I concluded my album-review by hoping that the documentation on the Shine on Brightly ... Plus! package would will provoke fewer questions. Yet it seems that Henry is working even more in the dark over this next album: he has not yet heard the variant takes that were found by Tony Rounce in the Simon Platz archive, which originated from the Cube Records archive that rested in London's Poland Street. It seems that the documentation this time will not set out to be so specific about dates – the album was evidently recorded a couple of songs at a time when the band were back in the UK between overseas engagements.
The Shine on Brightly ... Plus! collection will seek to restore the bluesy side-two songs that were edged out by the growth of In Held ’Twas in I. As BtP has already reported, it should contain a multi-tracked Alpha, an vocal-less version of Pandora's Box, the now-familiar Seem to Have the Blues Most all the Time and Monsieur Armand, Il Tuo Diamante, the boxed-set variantly-worded Quite Rightly So, two versions of In the Wee Small Hours of Sixpence (discussed here), and the mysterious Gospel According to Matthew. Henry wonders if this last number (recorded 19 March 1968) may turn out to be a mis-naming of A Robe of Silk, which he is not familiar with. But Tony Rounce reports that the song is 'a completed R&B-flavoured mid-tempo track in the mode of Lime Street Blues' – not a Robe-like description at all. [It later turned out, of course, to be Wish Me Well by any other name].
Why was Alpha not included on the first ... Plus! release, as it's often quoted as being the first song Brooker and Reid wrote? Henry answered that the studio tape-box states that Alpha was recorded in 1968, along with Pandora's Box and MacGreggor; he also vouchsafed that Gary and Matthew had a genial argument about this early chronology, regrettably off-camera, during the filming of It Was Thirty Years Ago Today. Equally, why were the variant Shine on Brightly and Quite Rightly So not held over for the second Plus ...! release? Because Brightly had truly been mastered for Procol's début album – it was on a reel with the other finished 1967 material; and Rightly was included as 'a whetter' for the second ... Plus! release later this year. Henry spoke intriguingly about having auditioned six near-identical takes of Quite Rightly So, settling on ‘final mix, take six’ for our delectation. The drums and organ here may sound suspiciously identical to the final release, but for Henry's money this is because the musicians were so good that they really did replicate their chosen licks and chops, indistinguishably, from take to take.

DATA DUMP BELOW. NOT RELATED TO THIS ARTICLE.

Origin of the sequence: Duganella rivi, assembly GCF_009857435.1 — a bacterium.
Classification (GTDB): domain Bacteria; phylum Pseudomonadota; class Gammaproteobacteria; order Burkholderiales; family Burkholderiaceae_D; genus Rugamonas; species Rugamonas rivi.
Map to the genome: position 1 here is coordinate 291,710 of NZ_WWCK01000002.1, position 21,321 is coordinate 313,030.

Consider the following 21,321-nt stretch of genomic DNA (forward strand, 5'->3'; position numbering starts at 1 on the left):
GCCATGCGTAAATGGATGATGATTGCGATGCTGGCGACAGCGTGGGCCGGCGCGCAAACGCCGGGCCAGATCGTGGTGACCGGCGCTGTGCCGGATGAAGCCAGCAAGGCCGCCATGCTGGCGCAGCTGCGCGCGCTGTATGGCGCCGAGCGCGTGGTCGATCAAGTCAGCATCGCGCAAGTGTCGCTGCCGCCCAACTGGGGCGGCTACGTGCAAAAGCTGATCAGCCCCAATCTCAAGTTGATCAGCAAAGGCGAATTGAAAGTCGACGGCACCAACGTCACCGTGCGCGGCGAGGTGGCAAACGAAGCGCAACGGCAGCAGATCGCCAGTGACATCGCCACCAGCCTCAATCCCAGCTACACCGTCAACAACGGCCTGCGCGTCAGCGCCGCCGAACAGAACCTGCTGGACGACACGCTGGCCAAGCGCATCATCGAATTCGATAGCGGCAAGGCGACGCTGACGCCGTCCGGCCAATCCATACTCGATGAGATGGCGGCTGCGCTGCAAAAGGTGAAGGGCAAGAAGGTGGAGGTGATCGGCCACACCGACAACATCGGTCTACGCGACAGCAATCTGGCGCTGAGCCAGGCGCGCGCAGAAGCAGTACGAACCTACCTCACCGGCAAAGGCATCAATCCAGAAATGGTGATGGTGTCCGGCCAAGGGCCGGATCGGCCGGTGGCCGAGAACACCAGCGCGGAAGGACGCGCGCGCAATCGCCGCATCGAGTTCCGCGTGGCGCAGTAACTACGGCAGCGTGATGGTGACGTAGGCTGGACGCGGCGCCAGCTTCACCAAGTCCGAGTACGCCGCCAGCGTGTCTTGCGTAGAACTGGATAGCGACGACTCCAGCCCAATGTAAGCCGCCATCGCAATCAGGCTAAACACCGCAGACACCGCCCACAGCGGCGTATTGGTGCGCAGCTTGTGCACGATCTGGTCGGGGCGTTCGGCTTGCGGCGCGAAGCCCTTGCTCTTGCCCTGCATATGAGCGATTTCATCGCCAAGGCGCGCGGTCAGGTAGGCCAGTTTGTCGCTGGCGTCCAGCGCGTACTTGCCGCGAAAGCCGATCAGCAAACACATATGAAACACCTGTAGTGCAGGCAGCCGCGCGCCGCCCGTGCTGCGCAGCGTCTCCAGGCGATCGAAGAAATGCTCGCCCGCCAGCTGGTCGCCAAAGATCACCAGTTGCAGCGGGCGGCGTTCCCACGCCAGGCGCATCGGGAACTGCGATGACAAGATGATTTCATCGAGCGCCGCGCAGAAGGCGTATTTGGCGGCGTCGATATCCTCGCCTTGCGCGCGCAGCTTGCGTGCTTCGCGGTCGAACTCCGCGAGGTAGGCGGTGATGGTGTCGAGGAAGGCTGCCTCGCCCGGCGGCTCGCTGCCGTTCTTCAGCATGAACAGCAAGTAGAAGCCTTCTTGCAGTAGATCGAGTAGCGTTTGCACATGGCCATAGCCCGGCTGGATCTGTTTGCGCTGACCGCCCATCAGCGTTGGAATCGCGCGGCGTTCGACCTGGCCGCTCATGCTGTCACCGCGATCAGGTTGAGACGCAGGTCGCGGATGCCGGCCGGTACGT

It has no doubt seemed to many fans that Henry Scott-Irvine, documenter of Procol Harum on film, and compiler of the Halcyon Daze collection for Westside's sister label, has been thickly involved in every stage of the present round of re-releases and exhumations of variant takes and mixes. The revelations above suggest something very different. Far from being the driving force, he has merely been employed as a specialised writer / consultant by Westside, and is not on a royalty.
The question that fans will now want to have answered, of course, is whether Westside will be intending to let us hear those genuine Royer / Harrison tracks on some future release, and how, with all the enthusiasm and effort that are being put into the Procol Harum re-releases, such a mix-up could have occurred.
What a shame there has not been a true meeting of minds over the re-releases of the Procol back-catalogue; if the musicians and the producers and the owners of the recordings could have sat round a table with the insert-writer, more interesting and thorough documentation and selection could have been made available to fans; this is what is happening with bands such as the Kinks at the moment, and it is a process that is incidentally raising plenty of press interest. In Procol Harum's case such collaboration is no doubt obstructed by their muddy management history, and the conflicting interests of companies who own the rights to their material from different eras.
Nonetheless Henry re-asserts that Westside are putting great and well-meaning efforts into the Procol re-releases, because the band is perceived to have a uniquely active and discerning fan-base. He is too modest to mention that, as the young founder of Shine On, he made a very significant contribution to keeping that fan-base alive when the band first went out of circulation. Shine On, Henry!
Westside's reply to this article
the Procol Harum Pluss CD from CD-Now